5 Superball Stocks
When stocks fall fast and far, they sometimes set themselves up for remarkable rebounds. The following equities suffered dramatic drops over the past week. With help from the 180,000 members of Motley Fool CAPS, we'll see whether any of them have the potential to bounce back.
We have a chance to stand beneath Mr. Market's silverware drawer in hopes of snagging a bargain. Let's meet today's contenders:
CAPS Rating(out of 5)
|Johnson Controls (NYS: JCI)||(26%)||$31.50||****|
|Travelzoo (NAS: TZOO)||(73%)||$28.22||**|
|Exact Sciences (NAS: EXAS)||(9%)||$8.92||**|
|First Solar (NAS: FSLR)||(78%)||$38.45||**|
|MBIA (NYS: MBI)||(8%)||$12.45||*|
Five super falls -- one superball
Investors cheered last week as the Dow climbed steadily each day of its abbreviated four-day span, and closed 2.4% higher than it began. But not everyone was happy. Up above you see five stocks that lost value even as everyone else was gaining. What went wrong?
Beginning at the bottom, shares of bonds-insurer MBIA continue to languish, victims of litigation risk. Several bankers are suing the insurer over its decision to segregate its unprofitable mortgage securities unit from the more profitable municipal bond insurance business. Already, similar claims have resulted in a $1.1 billion payout to Morgan Stanley.
Next up, First Solar was one of the biggest losers last week. Its stock got crushed when Germany (one of the biggest solar power markets) announced it was potentially cutting solar subsidies more rapidly than originally thought.
Travelzoo and Exact Sciences, in contrast, are showing weakness in response to no particular bad news. Travelzoo reports earnings Thursday, however, and the stock's weak showing last week may be a function of investors heading for the exits to avoid taking a larger hit. For its part, Exact Sciences' decline looks to me like investors cashing in their chips after the stock's post-upgrade run-up from the previous week.
And finally, we come to Johnson Controls.
The bull case for Johnson Controls
Last week, an earnings miss and guidance that underwhelmed cost Johnson about 10% of its market cap. For Foolish investors, though, this sounds like great news because it gives us a chance to buy the shares on sale.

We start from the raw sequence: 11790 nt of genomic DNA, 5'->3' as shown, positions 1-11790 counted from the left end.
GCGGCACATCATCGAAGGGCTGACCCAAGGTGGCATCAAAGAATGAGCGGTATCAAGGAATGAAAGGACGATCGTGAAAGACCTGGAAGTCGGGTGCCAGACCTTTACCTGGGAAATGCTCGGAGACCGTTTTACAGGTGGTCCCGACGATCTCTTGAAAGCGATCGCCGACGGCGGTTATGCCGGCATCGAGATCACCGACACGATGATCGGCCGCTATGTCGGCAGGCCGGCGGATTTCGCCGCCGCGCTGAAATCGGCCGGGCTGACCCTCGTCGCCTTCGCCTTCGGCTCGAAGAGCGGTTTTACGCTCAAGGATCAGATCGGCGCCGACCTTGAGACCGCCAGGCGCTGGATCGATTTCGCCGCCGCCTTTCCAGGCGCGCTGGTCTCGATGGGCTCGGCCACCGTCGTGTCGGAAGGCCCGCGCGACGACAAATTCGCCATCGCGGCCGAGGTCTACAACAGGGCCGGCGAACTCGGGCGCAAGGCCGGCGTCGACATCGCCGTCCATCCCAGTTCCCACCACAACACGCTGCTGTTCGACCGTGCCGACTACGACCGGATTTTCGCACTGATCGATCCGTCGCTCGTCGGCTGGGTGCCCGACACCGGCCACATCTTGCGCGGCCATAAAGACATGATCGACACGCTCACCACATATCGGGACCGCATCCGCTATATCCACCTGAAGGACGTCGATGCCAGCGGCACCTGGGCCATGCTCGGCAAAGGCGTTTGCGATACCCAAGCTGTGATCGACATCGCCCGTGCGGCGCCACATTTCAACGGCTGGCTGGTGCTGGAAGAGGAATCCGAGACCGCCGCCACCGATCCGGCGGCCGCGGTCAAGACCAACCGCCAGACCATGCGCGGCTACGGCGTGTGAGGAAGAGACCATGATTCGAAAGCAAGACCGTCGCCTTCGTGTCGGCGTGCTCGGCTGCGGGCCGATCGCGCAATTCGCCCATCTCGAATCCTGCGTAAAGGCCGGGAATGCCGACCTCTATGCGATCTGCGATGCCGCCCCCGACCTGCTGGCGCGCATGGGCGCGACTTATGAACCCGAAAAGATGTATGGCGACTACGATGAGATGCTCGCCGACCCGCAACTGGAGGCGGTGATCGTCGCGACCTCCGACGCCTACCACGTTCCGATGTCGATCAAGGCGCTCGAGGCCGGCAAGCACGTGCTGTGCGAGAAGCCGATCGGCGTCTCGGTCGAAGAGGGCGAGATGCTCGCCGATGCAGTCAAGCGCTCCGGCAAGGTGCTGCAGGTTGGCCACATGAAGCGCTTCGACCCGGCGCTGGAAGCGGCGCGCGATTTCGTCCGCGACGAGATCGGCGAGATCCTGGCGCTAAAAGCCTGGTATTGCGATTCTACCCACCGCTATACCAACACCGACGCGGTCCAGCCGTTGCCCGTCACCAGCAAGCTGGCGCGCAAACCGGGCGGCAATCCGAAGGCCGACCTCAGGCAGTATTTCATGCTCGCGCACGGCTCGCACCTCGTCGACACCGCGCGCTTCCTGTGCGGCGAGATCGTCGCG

CAPS member Astros13 characterizes Johnson as a "[d]iversified play on automotive sector. As things get better this high beta stock should outperform the market."
Turfscape believes that Johnson's "advanced battery division is poised for outstanding growth in conjunction with alternative fuel vehicles and alternative power systems (and power backup systems). Additionally, their building systems will benefit greatly from the increased demand for more efficient facilities."
And ContraryDude calls it a "good defensive stock" that "just raised dividend."
Indeed, today Johnson rewards its shareholders with a tidy 2.3% dividend yield on their shares. But that's not even the best part. The best part is that the shares themselves look cheap. At 13 times earnings, Johnson looks bargain-priced for the 17.4% long-term earnings growth that Wall Street expects it to produce.
Plus, some folks believe that Johnson will enjoy a pop as it returns to the mean valuation it's historically enjoyed. Over the past five years, the average P/E at Johnson has been closer to 23 than to the 13 times earnings Johnson shares fetch today.
Now, there are caveats to this theory. For example, Johnson's currently not generating free cash flow from its business. (That's a no-no in my book.) But for Fools who believe that P/E is the better measure of a company's value, there's certainly an argument to be made that a move from 13 times earnings toward a more historically common 23-times ratio means Johnson's poised for a bounce.
CAPS members like ContraryDude are impressed by Johnson Controls' respectable 2% dividend yield -- but did you know you can do even better than that? Read our new report, and learn how you can "Secure Your Future With 11 Rock-Solid Dividend Stocks."
At the time this article was published The Motley Fool owns shares of First Solar, andMotley Fool newsletter serviceshave recommended buying shares of First Solar and Travelzoo, but Fool contributorRich Smithdoes not own shares of, nor is he short, any company named above.You can find him on CAPS, publicly pontificating under the handleTMFDitty, where he's currently ranked No. 339 out of more than 180,000 members.The Fool has adisclosure policy.Fools may not all hold the same opinions, but we all believe that considering a diverse range of insights makes us better investors.
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